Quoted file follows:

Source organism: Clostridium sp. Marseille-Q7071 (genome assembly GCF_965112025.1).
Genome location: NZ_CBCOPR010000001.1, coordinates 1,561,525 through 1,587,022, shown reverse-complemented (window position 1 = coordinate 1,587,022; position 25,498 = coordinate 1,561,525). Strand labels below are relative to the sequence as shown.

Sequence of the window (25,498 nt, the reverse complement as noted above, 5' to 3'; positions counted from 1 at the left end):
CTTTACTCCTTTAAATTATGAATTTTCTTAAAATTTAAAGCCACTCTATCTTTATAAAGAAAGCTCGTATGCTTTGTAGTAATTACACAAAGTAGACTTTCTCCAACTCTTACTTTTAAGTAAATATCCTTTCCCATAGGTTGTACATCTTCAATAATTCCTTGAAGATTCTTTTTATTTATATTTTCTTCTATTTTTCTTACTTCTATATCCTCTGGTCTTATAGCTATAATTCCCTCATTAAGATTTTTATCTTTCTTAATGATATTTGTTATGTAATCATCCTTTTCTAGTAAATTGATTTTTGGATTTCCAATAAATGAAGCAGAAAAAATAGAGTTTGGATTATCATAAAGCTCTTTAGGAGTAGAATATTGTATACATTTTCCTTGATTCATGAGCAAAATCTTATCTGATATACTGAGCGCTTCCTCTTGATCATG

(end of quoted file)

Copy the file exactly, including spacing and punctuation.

Source organism: Clostridium sp. Marseille-Q7071 (genome assembly GCF_965112025.1).
Genome location: NZ_CBCOPR010000001.1, coordinates 1,561,525 through 1,587,022, shown reverse-complemented (window position 1 = coordinate 1,587,022; position 25,498 = coordinate 1,561,525). Strand labels below are relative to the sequence as shown.

Sequence of the window (25,498 nt, the reverse complement as noted above, 5' to 3'; positions counted from 1 at the left end):
CTTTACTCCTTTAAATTATGAATTTTCTTAAAATTTAAAGCCACTCTATCTTTATAAAGAAAGCTCGTATGCTTTGTAGTAATTACACAAAGTAGACTTTCTCCAACTCTTACTTTTAAGTAAATATCCTTTCCCATAGGTTGTACATCTTCAATAATTCCTTGAAGATTCTTTTTATTTATATTTTCTTCTATTTTTCTTACTTCTATATCCTCTGGTCTTATAGCTATAATTCCCTCATTAAGATTTTTATCTTTCTTAATGATATTTGTTATGTAATCATCCTTTTCTAGTAAATTGATTTTTGGATTTCCAATAAATGAAGCAGAAAAAATAGAGTTTGGATTATCATAAAGCTCTTTAGGAGTAGAATATTGTATACATTTTCCTTGATTCATGAGCAAAATCTTATCTGATATACTGAGCGCTTCCTCTTGATCATG